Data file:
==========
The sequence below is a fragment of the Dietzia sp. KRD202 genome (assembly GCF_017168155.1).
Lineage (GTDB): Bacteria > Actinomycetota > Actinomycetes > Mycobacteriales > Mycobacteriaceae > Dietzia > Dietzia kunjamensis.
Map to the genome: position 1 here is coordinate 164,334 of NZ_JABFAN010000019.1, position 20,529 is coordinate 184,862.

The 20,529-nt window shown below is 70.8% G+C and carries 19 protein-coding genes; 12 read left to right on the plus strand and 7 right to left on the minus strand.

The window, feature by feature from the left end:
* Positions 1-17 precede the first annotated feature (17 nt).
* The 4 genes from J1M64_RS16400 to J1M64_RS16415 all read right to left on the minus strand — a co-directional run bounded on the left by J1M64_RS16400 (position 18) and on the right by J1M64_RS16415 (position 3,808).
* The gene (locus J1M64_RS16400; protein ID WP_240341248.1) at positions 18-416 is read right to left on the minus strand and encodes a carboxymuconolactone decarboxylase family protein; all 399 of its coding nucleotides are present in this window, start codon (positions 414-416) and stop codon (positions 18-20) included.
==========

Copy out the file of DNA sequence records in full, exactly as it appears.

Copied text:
The sequence below is a fragment of the Dietzia sp. KRD202 genome (assembly GCF_017168155.1).
Lineage (GTDB): Bacteria > Actinomycetota > Actinomycetes > Mycobacteriales > Mycobacteriaceae > Dietzia > Dietzia kunjamensis.
Map to the genome: position 1 here is coordinate 164,334 of NZ_JABFAN010000019.1, position 20,529 is coordinate 184,862.

The 20,529-nt window shown below is 70.8% G+C and carries 19 protein-coding genes; 12 read left to right on the plus strand and 7 right to left on the minus strand.

The window, feature by feature from the left end:
* Positions 1-17 precede the first annotated feature (17 nt).
* The 4 genes from J1M64_RS16400 to J1M64_RS16415 all read right to left on the minus strand — a co-directional run bounded on the left by J1M64_RS16400 (position 18) and on the right by J1M64_RS16415 (position 3,808).
* The gene (locus J1M64_RS16400; protein ID WP_240341248.1) at positions 18-416 is read right to left on the minus strand and encodes a carboxymuconolactone decarboxylase family protein; all 399 of its coding nucleotides are present in this window, start codon (positions 414-416) and stop codon (positions 18-20) included.